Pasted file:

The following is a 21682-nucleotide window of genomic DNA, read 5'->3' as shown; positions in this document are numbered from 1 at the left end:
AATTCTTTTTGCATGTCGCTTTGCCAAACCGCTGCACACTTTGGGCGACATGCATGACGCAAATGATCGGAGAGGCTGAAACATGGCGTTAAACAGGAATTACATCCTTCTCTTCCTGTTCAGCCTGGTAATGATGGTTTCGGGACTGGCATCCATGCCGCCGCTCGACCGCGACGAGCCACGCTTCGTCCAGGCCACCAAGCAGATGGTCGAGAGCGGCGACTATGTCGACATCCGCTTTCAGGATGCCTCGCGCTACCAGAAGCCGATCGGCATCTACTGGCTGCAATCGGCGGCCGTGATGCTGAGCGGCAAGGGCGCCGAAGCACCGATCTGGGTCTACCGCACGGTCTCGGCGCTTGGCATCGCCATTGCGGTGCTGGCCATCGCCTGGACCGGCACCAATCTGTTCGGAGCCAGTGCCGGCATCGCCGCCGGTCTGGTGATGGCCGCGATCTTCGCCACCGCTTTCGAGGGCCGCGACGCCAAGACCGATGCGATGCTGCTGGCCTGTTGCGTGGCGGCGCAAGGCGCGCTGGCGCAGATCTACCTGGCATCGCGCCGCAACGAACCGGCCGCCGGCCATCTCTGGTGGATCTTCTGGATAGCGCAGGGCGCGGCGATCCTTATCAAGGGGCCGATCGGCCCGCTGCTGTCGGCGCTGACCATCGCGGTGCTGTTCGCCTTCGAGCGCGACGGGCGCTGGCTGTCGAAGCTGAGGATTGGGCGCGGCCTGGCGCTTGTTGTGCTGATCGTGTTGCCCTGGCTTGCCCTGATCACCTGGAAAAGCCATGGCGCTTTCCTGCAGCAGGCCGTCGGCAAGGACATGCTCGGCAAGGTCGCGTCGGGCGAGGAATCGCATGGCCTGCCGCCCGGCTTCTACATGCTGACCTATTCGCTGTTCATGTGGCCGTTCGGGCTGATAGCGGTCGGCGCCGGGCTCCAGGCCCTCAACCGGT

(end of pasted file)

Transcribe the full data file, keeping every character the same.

The following is a 21682-nucleotide window of genomic DNA, read 5'->3' as shown; positions in this document are numbered from 1 at the left end:
AATTCTTTTTGCATGTCGCTTTGCCAAACCGCTGCACACTTTGGGCGACATGCATGACGCAAATGATCGGAGAGGCTGAAACATGGCGTTAAACAGGAATTACATCCTTCTCTTCCTGTTCAGCCTGGTAATGATGGTTTCGGGACTGGCATCCATGCCGCCGCTCGACCGCGACGAGCCACGCTTCGTCCAGGCCACCAAGCAGATGGTCGAGAGCGGCGACTATGTCGACATCCGCTTTCAGGATGCCTCGCGCTACCAGAAGCCGATCGGCATCTACTGGCTGCAATCGGCGGCCGTGATGCTGAGCGGCAAGGGCGCCGAAGCACCGATCTGGGTCTACCGCACGGTCTCGGCGCTTGGCATCGCCATTGCGGTGCTGGCCATCGCCTGGACCGGCACCAATCTGTTCGGAGCCAGTGCCGGCATCGCCGCCGGTCTGGTGATGGCCGCGATCTTCGCCACCGCTTTCGAGGGCCGCGACGCCAAGACCGATGCGATGCTGCTGGCCTGTTGCGTGGCGGCGCAAGGCGCGCTGGCGCAGATCTACCTGGCATCGCGCCGCAACGAACCGGCCGCCGGCCATCTCTGGTGGATCTTCTGGATAGCGCAGGGCGCGGCGATCCTTATCAAGGGGCCGATCGGCCCGCTGCTGTCGGCGCTGACCATCGCGGTGCTGTTCGCCTTCGAGCGCGACGGGCGCTGGCTGTCGAAGCTGAGGATTGGGCGCGGCCTGGCGCTTGTTGTGCTGATCGTGTTGCCCTGGCTTGCCCTGATCACCTGGAAAAGCCATGGCGCTTTCCTGCAGCAGGCCGTCGGCAAGGACATGCTCGGCAAGGTCGCGTCGGGCGAGGAATCGCATGGCCTGCCGCCCGGCTTCTACATGCTGACCTATTCGCTGTTCATGTGGCCGTTCGGGCTGATAGCGGTCGGCGCCGGGCTCCAGGCCCTCAACCGGT